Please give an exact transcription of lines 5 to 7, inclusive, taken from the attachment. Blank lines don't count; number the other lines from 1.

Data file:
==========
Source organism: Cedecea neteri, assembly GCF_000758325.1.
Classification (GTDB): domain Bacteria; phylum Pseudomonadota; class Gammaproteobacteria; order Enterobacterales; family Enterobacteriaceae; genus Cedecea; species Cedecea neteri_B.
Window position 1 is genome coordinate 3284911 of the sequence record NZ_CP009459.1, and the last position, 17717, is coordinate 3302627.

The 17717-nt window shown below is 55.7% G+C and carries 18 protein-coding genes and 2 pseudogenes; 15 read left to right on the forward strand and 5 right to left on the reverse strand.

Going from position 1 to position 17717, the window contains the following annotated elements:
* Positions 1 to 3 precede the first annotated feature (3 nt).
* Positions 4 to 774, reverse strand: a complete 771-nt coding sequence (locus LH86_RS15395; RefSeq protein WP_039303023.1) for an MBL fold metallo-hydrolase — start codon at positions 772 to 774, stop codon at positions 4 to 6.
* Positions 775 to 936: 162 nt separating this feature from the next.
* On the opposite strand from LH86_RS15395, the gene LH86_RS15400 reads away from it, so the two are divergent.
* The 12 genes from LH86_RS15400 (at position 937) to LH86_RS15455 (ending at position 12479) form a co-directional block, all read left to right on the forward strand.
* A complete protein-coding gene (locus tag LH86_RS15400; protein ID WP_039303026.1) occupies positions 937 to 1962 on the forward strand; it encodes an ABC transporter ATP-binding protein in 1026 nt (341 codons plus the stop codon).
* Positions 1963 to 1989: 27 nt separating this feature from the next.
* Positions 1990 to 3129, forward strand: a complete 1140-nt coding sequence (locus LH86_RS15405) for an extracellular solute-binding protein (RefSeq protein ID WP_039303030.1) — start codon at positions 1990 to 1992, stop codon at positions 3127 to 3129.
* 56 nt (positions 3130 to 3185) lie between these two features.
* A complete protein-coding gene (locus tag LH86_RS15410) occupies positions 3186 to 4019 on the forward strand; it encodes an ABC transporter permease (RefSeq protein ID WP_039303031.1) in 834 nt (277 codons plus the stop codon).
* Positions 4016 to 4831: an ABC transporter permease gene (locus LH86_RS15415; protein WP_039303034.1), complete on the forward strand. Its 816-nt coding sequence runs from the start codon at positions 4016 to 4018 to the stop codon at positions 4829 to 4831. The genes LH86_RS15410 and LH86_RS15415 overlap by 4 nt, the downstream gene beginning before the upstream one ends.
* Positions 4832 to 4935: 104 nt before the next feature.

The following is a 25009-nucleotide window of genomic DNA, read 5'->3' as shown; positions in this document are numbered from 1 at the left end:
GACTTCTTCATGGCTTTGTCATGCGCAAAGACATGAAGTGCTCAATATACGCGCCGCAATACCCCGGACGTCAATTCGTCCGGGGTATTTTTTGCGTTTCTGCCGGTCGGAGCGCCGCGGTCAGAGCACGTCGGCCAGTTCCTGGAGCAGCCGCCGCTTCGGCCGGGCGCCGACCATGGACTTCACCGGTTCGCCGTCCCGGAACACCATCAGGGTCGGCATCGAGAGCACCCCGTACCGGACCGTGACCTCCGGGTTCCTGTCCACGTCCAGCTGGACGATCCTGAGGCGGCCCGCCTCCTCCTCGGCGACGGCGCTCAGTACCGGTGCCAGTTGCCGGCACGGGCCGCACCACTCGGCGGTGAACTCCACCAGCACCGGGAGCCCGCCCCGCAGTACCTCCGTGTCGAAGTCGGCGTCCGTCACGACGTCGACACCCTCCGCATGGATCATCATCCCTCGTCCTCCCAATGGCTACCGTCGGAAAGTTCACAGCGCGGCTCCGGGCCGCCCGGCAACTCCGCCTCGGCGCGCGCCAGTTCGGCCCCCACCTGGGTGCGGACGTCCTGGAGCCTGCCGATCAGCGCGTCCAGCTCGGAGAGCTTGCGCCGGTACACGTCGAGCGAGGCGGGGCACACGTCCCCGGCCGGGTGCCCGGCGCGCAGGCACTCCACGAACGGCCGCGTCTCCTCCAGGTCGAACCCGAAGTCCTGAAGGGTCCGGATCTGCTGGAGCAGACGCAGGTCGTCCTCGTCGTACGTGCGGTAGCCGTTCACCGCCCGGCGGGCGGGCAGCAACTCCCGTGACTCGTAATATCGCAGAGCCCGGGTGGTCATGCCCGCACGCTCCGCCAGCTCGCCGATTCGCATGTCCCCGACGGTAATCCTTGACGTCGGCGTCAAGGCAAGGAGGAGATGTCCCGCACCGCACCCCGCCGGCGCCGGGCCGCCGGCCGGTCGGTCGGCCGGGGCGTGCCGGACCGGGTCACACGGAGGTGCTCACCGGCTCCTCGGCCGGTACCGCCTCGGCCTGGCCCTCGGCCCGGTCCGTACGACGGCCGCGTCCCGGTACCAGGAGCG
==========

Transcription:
Going from position 1 to position 17717, the window contains the following annotated elements:
* Positions 1 to 3 precede the first annotated feature (3 nt).
* Positions 4 to 774, reverse strand: a complete 771-nt coding sequence (locus LH86_RS15395; RefSeq protein WP_039303023.1) for an MBL fold metallo-hydrolase — start codon at positions 772 to 774, stop codon at positions 4 to 6.